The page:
we are so easily contained

Future archaeology will probably just involve computer forensics. Its weird to think that everything there is to know about our culture is probably just going to be on an old hard drive somewhere in a hundred years’ time.

hack writer

The problem was, life turned out to lack any coherent narrative structure. In reflecting, he would attempt to impose one upon it, as one does with dreams when trying to describe them; and all context and tone would be lost in the attempt to organize events for clarity. Life did not have rising action, a climax or denouement – or, when those elements did occur, they’d happen at all the wrong places. The whole thing was terribly plotted, and damn near unpublishable in its current form.


We Talk to Us

We will busy ourselves with work. We will mechanize our motion, drones to drown the drones. Threaten the thrum of thought. Yet still noise will intrude: telephones and traffic hiss; the homogenous non-language of crowds, the tempo tick of countdown clocks, silence-breaking sirens.

Other voices demand attention. From without we are besieged by bills, obligations, uncollected mail and missed messages. Everything requires response.

Inner voices swim, shark-circling in aural periphery. There but not-there, suppressed and subconscious. When night brings its curtained quiet, we can hear them murmuring as lovers in our ear. They praise or chastise; blame, bedevil, berate. They do impressions, take forms. Speak in the voices of others as we remember them to sound- our parents, priests, our teachers. They use our own voice, as we hear it – not as it is to others, but to ourselves. (Later, recordings refute us: render our own utterances unrecognizable.)

We are so used to ignoring this voice that the only time we truly hear it is when we are alone, at 3am. When the room is dead silent, and we the bodies entombed. Sleep threatens us, beckons us, but voices sleep next to us- talk softly until slurred and slowed. Complex sentences become simple.

At first we listen. But, sooner or later, together we come to coma, and meaning blurs. Fades again to whispers broken. In those broad hours where time disjoints, our sentences are senseless. Proscriptions, presented in pieces. We are provided no thread.

mostly space

One of the more interesting concepts I learned in Chemistry class- these things we find dense and solid are mostly empty, molecules held together by van der Waals forces, invisible magical forces, atomic gravity, the fabric that binds things.

It was just tossed aside by the teacher casually, just a random statement, like, hey, here’s a bit of interesting trivia, but I thought about it a lot and still do – that space governs us and it’s mostly all there is; our substance is in fact emptiness.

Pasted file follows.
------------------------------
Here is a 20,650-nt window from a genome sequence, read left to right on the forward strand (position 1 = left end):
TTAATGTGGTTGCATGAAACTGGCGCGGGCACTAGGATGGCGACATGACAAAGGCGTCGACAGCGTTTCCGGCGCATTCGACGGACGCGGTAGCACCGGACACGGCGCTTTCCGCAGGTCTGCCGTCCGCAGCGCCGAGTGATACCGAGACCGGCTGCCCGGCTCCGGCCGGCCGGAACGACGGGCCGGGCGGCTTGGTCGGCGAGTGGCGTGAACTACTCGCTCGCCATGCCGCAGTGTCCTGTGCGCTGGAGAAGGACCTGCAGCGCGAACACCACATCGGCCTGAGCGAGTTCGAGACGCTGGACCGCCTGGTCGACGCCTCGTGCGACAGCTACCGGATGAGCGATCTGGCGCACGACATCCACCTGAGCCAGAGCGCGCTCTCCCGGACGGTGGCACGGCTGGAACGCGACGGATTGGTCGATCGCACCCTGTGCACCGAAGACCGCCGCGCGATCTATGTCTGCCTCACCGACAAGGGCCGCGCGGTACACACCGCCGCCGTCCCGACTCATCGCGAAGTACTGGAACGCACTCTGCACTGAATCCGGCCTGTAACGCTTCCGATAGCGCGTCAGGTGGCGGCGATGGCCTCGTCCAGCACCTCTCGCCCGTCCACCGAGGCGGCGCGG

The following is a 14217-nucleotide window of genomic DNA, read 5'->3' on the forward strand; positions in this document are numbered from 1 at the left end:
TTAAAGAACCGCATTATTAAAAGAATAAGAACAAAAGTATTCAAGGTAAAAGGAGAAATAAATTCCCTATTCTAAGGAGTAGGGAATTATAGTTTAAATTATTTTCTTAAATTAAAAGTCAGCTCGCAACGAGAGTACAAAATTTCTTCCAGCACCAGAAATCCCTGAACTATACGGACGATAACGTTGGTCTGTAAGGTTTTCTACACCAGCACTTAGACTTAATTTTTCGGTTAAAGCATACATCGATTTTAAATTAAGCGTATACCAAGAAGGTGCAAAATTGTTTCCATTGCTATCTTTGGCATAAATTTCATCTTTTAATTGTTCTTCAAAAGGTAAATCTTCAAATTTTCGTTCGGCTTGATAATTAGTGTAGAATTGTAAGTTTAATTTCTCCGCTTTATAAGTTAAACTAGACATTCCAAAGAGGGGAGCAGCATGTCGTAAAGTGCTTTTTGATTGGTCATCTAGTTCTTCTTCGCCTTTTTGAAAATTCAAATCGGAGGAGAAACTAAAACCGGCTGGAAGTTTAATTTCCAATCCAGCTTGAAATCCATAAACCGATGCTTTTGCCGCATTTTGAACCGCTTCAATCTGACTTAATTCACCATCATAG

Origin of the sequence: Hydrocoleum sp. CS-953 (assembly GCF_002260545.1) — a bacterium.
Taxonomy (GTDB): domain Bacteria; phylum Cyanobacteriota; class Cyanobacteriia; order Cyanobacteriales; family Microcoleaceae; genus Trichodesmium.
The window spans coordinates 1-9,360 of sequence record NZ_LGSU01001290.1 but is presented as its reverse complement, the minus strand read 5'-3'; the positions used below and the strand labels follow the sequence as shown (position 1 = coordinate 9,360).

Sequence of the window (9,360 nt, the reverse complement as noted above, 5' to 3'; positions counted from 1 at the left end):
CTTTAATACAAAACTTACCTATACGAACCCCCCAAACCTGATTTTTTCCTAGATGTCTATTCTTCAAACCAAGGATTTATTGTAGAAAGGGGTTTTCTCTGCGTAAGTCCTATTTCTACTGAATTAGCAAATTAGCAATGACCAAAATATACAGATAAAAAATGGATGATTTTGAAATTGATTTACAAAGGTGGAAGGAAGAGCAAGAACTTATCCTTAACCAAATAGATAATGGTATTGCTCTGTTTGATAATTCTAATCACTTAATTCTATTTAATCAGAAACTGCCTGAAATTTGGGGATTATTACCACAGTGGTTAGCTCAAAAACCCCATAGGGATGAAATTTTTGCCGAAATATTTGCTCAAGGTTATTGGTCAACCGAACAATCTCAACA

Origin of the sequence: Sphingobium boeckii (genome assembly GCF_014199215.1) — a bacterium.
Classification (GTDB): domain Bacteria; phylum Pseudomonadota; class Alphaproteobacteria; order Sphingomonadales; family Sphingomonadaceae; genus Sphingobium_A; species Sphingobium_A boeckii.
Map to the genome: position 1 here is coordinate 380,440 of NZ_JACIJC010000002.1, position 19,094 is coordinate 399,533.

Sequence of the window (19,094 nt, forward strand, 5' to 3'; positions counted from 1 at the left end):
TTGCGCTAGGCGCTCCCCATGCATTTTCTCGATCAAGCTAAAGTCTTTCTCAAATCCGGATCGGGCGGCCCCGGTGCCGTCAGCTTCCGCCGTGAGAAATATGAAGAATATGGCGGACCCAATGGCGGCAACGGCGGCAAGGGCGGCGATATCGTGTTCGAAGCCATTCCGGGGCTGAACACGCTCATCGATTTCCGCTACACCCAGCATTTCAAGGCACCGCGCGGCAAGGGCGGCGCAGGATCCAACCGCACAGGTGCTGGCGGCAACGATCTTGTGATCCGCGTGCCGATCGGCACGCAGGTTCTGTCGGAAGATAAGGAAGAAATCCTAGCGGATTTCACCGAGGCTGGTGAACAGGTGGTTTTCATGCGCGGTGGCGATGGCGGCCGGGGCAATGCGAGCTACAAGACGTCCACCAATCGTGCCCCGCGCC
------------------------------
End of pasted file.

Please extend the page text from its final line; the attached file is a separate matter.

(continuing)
The blacks in comic panels or films are often much more important than the whites. Negative space.  Direct the eye to the content by surrounding it with loss.  That’s life, it’s what it does, it shows us things through our grief, makes the eye wander without the reader even being aware.

I think about that space concept a lot, and I think about what it means that what we see is in fact not at all what is actually there; not-there. Yet, it is – atoms aren’t something we can USE- at least, not without a large budget, trained personnel, and the threat of radiation poisoning.

But this table, well, it holds up the keyboard on which I’m typing – that’s useful.  The helpful little atoms know not what they do, theysimply hover, they talk to each other and configure, reconfigure; they’re social animals.  But they’re naive. They don’t know that somewhere, far away, a distance asgreat to them as the sun is to us, they look like a table when they’re together.

We each do our little part – to someone far off, we humans probably look like something they find useful, though up close,we’re all stumbling around just trying to bond with each other, and sometimes getting it right. And sometimes, there’s an explosion.

Staring at the C

I spelled “besieged” – “beseiged”.  I forgot the rule.

I and E behave differently when C is around.  C walks into the word like he owns the place, and anything that follows is somehow changed, a little bit skittish and uncertain.  Vowels switch places, as if they’re scared, because nobody wants to stand next to him. C’s like a big tough guy, in a bad suit one size too small, and Ray-Ban sunglasses.  Tapping a baseball bat against his leg.  Waiting.

E could probably fight him off, if E chose to.  E is popular, always surrounded by other letters (unlike “I” or “A”), and there’s safety in numbers.  For some reason, though, E often chooses to remain silent.

Q is rarely around, but he and “U” are inseparable.  I wonder what will happen if Q ever finds out that sometimes, late at night when Q’s asleep, U has been seen mingling with other consonants.  Perhaps they have an open relationship.

The tyranny of C must be stopped.  Every once in a while, he gets out of line.  Someone needs to take C aside someday, and explain to him, patiently but firmly.

Someone should say, hey, get with the program, C.  There’s rules.  We can always have you replaced, you know, with “K” or “S”.

missing cat poster

What % of the world’s total cat population is “lost”? Hard to get a precise statistic on lost things. Often, you don’t even know they are.


There is no difference between as if and as though, but there is a difference between even if and even though: uncertainty and certainty.